February 26-27. Soweto.

Soweto was just a word associated with danger and death. I’ve heard many warnings not to enter there and I expect the corresponding danger. Soweto! But it’s not dangerous at-all. We take a bus to Nelson Mandela’s place, a boring concrete museum, and ask for some NGO operating in the area. They send us to the Ikageng Centre a couple of blocks away. By the way we are with Rodrigo from Argentina who is interested in our way of traveling.

The Ikageng Centre serves a large community in the Soweto area (South West Township). It is located in a part of the township that has been substantially reconstructed and has paved roads. They explain us the biggest problems the people here are coping with on an everyday basis. Lack of education, AIDS, teenage pregnancies. And they introduce to us the programmes they run to tackle these issues. We decide to support Ikageng and hope to incorporate it in our future initiative to send spontaneous volunteers, individual low-key travelers who just want to help out. There is more they can do than we realize.

The next day we visit the place again but there is not much going on. Judging by all the facilities and programmes they are offering, they do have accumulated a great amount expertise. We hope that one day, other start-up NGO’s can benefit from sharing this expertise.

Have we made our point? This was Charity Travel Africa for now. We’ve seen some countries, we’ve missed some other countries, we definitely want to come back to this continent, we want to do more to encourage YOU to go there and help setting up any sustainable activity, help individuals strenghtening their African spirit while their corrupt leaders keep sucking in Western loans and wrong dependencies that drain creativity and a pride identity that is ready to venture beyond post-colonialism.

February 26-27. Soweto.

Soweto was just a word associated with danger and death. I’ve heard many warnings not to enter there and I expect the corresponding danger. Soweto! But it’s not dangerous at-all. We take a bus to Nelson Mandela’s place, a boring concrete museum, and ask for some NGO operating in the area. They send us to the Ikageng Centre a couple of blocks away. By the way we are with Rodrigo from Argentina who is interested in our way of traveling.

The Ikageng Centre serves a large community in the Soweto area (South West Township). It is located in a part of the township that has been substantially reconstructed and has paved roads. They explain us the biggest problems the people here are coping with on an everyday basis. Lack of education, AIDS, teenage pregnancies. And they introduce to us the programmes they run to tackle these issues. We decide to support Ikageng and hope to incorporate it in our future initiative to send spontaneous volunteers, individual low-key travelers who just want to help out. There is more they can do than we realize.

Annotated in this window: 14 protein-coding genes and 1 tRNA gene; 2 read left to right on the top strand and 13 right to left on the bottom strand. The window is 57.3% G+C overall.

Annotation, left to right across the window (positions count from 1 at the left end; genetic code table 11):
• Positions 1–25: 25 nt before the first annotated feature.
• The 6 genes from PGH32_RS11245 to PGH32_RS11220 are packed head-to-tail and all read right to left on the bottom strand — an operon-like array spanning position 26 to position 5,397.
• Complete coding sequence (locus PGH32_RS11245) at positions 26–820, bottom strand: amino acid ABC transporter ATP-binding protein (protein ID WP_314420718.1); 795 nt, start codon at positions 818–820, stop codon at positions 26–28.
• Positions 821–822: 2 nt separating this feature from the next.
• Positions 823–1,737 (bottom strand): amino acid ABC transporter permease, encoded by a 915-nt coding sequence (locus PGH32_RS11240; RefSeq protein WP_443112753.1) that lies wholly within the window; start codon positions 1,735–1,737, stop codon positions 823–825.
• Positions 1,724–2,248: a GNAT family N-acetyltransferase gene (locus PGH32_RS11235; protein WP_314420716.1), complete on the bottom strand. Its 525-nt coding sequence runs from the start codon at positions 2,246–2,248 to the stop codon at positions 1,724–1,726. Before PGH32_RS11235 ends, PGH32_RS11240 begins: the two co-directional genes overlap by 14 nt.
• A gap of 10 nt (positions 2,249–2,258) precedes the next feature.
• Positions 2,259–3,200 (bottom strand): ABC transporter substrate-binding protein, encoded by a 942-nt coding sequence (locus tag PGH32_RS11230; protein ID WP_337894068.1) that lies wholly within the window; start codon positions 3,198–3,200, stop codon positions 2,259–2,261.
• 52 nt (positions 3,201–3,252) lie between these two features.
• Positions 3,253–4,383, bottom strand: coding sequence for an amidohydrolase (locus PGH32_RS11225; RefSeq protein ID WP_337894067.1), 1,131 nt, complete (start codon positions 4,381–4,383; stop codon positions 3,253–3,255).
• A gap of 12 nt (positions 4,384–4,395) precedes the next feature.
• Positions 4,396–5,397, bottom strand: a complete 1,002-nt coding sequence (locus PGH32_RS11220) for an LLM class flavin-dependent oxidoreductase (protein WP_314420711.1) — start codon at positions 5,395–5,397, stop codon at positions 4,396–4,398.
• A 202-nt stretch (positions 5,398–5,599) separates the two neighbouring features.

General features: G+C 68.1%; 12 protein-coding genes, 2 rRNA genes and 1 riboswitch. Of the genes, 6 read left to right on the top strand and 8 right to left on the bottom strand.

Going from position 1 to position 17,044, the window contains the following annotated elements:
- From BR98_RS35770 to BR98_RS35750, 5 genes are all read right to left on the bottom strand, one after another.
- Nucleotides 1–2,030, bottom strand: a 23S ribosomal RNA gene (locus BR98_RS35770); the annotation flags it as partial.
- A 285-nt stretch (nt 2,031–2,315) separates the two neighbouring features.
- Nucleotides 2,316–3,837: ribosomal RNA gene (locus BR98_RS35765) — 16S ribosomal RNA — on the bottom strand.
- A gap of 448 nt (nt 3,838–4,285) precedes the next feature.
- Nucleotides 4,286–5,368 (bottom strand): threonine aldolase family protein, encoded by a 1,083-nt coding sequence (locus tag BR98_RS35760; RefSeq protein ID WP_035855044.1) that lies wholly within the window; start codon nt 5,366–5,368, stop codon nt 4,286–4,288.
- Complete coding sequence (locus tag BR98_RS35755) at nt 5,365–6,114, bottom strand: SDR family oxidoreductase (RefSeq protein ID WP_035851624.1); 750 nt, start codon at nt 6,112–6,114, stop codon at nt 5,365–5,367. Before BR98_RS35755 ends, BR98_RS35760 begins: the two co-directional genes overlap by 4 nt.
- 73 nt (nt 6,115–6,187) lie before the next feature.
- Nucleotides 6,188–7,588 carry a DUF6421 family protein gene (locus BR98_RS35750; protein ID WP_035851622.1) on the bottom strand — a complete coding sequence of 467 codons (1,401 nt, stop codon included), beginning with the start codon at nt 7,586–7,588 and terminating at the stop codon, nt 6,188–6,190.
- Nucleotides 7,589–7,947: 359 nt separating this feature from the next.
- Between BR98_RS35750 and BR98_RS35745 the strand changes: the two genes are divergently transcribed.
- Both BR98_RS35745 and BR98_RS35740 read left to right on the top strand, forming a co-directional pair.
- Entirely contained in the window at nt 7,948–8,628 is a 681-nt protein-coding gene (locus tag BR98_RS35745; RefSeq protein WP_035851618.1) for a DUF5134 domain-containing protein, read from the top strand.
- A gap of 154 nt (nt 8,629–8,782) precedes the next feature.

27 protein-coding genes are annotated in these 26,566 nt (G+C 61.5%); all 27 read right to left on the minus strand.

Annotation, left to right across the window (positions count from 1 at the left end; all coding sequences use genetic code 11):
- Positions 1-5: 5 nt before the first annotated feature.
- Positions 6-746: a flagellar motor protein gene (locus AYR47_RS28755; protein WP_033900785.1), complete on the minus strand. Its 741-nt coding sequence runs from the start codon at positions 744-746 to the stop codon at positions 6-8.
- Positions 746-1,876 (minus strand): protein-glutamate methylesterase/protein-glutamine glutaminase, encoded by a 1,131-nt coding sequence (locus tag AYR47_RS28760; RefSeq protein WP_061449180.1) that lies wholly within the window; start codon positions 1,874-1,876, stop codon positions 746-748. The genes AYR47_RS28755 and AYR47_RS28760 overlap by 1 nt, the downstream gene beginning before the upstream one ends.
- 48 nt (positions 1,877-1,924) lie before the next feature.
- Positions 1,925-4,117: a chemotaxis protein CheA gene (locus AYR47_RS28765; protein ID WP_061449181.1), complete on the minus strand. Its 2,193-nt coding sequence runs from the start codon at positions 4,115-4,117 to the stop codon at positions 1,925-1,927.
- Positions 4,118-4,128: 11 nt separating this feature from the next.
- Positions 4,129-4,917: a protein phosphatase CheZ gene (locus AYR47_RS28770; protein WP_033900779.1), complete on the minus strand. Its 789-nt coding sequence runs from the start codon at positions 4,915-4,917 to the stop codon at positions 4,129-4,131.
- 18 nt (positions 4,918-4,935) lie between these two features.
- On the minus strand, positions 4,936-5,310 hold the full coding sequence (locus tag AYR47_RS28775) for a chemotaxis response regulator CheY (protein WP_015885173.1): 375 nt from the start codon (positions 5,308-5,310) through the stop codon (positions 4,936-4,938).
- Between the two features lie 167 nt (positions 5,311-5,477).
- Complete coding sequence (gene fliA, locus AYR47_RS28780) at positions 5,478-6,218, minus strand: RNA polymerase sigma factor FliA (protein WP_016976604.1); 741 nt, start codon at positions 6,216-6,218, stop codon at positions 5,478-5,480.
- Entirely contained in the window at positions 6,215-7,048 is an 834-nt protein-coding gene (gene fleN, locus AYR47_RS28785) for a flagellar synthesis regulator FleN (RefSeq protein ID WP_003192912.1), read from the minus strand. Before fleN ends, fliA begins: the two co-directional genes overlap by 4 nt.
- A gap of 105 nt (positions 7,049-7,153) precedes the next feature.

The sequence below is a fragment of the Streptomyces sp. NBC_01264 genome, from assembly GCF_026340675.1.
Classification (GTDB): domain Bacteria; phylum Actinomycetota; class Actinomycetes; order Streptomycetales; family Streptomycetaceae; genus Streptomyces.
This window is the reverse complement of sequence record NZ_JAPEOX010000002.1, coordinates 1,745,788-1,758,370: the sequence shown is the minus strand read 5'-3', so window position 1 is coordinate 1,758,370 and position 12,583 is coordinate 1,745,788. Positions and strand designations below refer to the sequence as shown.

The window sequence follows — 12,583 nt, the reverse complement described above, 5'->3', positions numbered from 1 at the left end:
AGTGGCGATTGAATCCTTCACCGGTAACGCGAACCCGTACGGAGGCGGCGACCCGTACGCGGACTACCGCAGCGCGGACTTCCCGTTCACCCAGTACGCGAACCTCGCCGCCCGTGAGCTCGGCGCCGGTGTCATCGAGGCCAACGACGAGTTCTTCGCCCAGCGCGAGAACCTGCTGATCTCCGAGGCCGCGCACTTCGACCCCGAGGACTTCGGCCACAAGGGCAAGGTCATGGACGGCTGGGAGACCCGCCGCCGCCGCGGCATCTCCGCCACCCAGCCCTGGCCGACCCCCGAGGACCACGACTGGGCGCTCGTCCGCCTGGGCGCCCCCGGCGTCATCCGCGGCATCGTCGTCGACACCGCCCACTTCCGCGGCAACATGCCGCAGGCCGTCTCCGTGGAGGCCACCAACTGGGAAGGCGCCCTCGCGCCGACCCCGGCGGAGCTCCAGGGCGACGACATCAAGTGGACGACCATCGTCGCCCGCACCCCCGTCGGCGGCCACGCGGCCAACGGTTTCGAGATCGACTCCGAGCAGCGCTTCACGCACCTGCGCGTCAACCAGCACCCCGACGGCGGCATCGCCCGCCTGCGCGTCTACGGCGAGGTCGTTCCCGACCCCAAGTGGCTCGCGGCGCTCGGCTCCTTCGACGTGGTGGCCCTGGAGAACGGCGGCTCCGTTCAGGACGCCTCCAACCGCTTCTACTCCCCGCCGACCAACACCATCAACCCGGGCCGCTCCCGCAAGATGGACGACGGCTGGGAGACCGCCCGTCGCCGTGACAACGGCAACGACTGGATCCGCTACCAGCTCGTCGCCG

The next day we visit the place again but there is not much going on. Judging by all the facilities and programmes they are offering, they do have accumulated a great amount expertise. We hope that one day, other start-up NGO’s can benefit from sharing this expertise.

Have we made our point? This was Charity Travel Africa for now. We’ve seen some countries, we’ve missed some other countries, we definitely want to come back to this continent, we want to do more to encourage YOU to go there and help setting up any sustainable activity, help individuals strenghtening their African spirit while their corrupt leaders keep sucking in Western loans and wrong dependencies that drain creativity and a pride identity that is ready to venture beyond post-colonialism.

december 6. Going to Church.

A lazy sunday morning. Then we go to church together. Four boys walking through the sunny streets of Kayole with bibles under their arms. I feel it would make a good picture, and it also reminds me of the… Beatles.

In the afternoon I decide to work in the cybershop to tell my friends in such far away places like Holland or Germany that I am alright. Electricity had broken down that morning and they had closed the shop. Despite power being back again, we find it still closed and wait for a boy rushing in on a light motorbike to open it for us. I work for five hours straight and still feel like nothing has been done.
In the evening we are invited at the pastor’s place for a traditional Kenyan meal which I enjoy very much. I can eat Ugali with my hands now and scoop up the meat with a chunk of the white stuff. I can feel my fatigue though and have a hard time suppressing a yawn. It is great to feel the hospitality of this family and I am really happy to be here. We decide to do the more serious talking with the pastor (about my project) later.